Ok, the next question is What sort of life quality will I have in old age?  Vegetable or marathoner?  Will I do yoga or will I have a feeding tube?  The wiley planners had experience with people so they added another question: What portion of people will simply get tired of working and paying into the system?  They estimated 20% and you can bet they had to justify that guess based on data and experience.  

My finance friend said that the real portion turned out to be 4%, one fifth the estimate.  

So, this means that humans are living longer, living better and healthier and happier lives and continuing to pay their bills.  So, don't bet against them.  Go with the odds.  They are going to face big challenges but they are used to that.  They are going to be around, nevertheless.

Monday, August 22, 2016

Why I would appreciate it if you didn't read this

It would be easier on me if you don't read this.  And if you do read it, don't tell anybody, ok?  You see, just as a speaker can burden many listeners, a writer can write once and be read by many people.  Each of them can feel that they did the writer a favor by spending a little of their life time decoding and digesting his assembly of marks and that therefore he owes them a return favor.  One of these days, all the readers are going to write, too, and I will have a mountain of reading I am obliged to consume.  I am getting older and I may not have the time or energy to read through all those posts and emails and letters and web pages and texts.  

It gets even worse with modern equipment.  These days, any iPad can very quickly create a video that takes more time to watch than a few pages take to be read.  So if people create sound files or video files, it may take more of my days to listen or watch them all.  

If you are a sensitive person, you may run into the Emily Dickinson problem.  She created sensitive, insightful poems in a new form that influences poetry to this day but between shyness, modesty and lack of publishing success, she decided that the creation of purpose and the structure of a poem and the selection of the exact words she would use was helpful and satisfying enough that she didn't want the bother of publishing or reactions and criticism of others.  So, she created poem after poem to be put in a drawer, where her sister and later scholars found them.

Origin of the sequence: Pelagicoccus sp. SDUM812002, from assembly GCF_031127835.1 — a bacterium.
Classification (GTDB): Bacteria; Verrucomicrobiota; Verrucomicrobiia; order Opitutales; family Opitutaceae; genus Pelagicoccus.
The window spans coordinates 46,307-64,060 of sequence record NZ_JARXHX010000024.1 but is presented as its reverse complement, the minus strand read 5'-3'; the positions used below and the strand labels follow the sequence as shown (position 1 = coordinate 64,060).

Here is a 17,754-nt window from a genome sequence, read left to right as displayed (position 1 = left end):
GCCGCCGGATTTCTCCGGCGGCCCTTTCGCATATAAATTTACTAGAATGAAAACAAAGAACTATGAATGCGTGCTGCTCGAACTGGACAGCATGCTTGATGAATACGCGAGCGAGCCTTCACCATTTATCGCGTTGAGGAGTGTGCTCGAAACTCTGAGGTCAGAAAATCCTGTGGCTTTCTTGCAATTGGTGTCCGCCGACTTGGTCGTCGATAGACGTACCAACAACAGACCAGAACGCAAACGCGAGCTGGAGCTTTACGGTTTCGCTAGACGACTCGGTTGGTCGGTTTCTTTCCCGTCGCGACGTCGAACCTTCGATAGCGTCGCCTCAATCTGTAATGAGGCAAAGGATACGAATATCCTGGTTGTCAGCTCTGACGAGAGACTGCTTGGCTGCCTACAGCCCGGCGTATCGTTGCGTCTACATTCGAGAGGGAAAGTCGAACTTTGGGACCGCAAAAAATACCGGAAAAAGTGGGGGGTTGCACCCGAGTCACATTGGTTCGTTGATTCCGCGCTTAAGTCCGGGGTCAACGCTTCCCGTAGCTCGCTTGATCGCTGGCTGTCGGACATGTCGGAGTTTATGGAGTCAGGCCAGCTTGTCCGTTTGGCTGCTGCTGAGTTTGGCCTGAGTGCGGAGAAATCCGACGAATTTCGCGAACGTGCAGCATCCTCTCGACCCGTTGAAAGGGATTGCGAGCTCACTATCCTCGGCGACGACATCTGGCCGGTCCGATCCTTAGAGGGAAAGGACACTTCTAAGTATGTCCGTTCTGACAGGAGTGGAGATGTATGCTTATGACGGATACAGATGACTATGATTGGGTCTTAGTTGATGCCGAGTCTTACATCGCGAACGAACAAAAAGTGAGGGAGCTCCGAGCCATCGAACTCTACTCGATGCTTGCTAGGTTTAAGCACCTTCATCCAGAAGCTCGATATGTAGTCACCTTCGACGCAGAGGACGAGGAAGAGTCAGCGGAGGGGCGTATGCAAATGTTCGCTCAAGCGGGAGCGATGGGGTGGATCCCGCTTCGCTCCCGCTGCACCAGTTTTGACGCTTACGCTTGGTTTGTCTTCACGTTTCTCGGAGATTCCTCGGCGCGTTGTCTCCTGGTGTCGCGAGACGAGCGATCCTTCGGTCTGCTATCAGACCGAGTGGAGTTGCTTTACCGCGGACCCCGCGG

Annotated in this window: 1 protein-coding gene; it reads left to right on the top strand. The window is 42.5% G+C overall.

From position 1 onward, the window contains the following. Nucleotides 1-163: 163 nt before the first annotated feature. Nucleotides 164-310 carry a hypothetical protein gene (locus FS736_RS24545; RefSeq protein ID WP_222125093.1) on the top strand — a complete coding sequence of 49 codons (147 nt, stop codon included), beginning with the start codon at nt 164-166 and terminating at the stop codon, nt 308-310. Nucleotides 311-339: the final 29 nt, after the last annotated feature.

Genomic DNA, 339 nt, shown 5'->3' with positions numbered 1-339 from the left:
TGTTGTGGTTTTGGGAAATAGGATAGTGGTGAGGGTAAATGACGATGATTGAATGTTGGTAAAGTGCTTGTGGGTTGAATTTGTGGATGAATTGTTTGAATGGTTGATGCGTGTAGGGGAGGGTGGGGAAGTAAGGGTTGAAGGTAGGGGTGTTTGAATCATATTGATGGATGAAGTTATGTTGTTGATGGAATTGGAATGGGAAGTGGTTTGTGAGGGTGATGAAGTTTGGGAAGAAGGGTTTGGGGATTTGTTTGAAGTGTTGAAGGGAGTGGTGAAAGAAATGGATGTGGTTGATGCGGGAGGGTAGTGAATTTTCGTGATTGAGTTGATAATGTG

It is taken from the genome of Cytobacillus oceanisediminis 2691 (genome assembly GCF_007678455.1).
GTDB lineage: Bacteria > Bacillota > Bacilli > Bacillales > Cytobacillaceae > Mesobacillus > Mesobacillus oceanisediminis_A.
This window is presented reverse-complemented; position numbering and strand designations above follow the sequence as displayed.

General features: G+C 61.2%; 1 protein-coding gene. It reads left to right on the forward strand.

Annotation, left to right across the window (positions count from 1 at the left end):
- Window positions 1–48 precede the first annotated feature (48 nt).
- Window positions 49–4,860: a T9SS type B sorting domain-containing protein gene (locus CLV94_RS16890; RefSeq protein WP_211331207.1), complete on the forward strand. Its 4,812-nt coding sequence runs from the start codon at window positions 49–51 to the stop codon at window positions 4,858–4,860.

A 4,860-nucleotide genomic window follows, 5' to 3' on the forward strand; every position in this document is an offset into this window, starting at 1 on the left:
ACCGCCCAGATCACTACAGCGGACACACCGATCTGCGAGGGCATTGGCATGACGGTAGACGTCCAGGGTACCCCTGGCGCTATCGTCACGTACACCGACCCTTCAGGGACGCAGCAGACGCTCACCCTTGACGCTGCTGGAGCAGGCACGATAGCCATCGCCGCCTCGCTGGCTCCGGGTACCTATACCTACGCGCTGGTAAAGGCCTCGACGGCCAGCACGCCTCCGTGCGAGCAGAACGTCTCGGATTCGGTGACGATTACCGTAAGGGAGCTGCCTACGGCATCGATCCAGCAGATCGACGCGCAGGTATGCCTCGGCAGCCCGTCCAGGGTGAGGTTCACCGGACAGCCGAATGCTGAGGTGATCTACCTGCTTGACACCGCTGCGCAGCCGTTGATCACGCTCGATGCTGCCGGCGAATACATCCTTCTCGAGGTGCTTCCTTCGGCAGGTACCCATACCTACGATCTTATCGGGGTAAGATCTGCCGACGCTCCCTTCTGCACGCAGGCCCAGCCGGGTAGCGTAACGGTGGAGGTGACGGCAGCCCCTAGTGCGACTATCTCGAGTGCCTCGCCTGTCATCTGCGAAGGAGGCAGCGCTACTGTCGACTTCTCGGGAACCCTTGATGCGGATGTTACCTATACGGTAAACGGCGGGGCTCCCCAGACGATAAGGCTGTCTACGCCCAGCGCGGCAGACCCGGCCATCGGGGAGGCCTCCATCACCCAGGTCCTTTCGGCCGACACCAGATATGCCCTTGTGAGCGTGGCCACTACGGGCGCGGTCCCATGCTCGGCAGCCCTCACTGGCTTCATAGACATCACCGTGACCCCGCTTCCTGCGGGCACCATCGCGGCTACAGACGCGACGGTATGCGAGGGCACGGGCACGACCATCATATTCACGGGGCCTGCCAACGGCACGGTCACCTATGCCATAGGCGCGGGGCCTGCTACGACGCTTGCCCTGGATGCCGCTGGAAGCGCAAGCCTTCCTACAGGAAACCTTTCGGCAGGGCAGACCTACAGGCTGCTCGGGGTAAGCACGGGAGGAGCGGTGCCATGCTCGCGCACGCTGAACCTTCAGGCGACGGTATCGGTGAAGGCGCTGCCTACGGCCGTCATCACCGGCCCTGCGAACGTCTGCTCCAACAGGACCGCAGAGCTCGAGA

I take this blog first and foremost to be a place where I explain what has been happening in my mind and my life.  In that sense, the writing is for me.  Doing it enriches my life and decorates what happens.  Writing more or less rather changes a 2 dimensional picture into a 3 dimensional one, giving experiences in and out of me some depth, some perspective, some appreciation.  I thought at first I might like to take the Emily Dickinson approach but my ego wanted to show off a bit, my social self thought I would like comments once in a while and I really did want to spread the news that daily meditation is cheap, fast and very helpful.  Google Drive and Google Blogger are good places to store my writing and give me a chance to look at what I wrote a month or a year ago.

We all have thousands of choices each minute as to what to think about, what to look at and listen to.  So, despite the title of this post, it is fine with me if you read down to here but I am confident that you will enjoy it if you write your own posts.

Sunday, August 21, 2016

Arranging your thinking the way you want it

Sometimes, you just get taken over by events.  A loved one is sick or worse, an unexpected bill looms up, a trusted machine or arrangement breaks down.  Of course at such times, you are going to be upset.  I have a theory that women are more likely, and maybe more able, to accept upset into themselves and be quite upset, for a while.  Maybe ten minutes, maybe three hours, three days or three years.  But, after that, they can often put the upset aside and decide if something should be done or rather, the issue be shelved, tossed or recycled somehow. Men often simply swallow any emotional reaction and immediately attack the problem.  Both methods have their advantages and costs.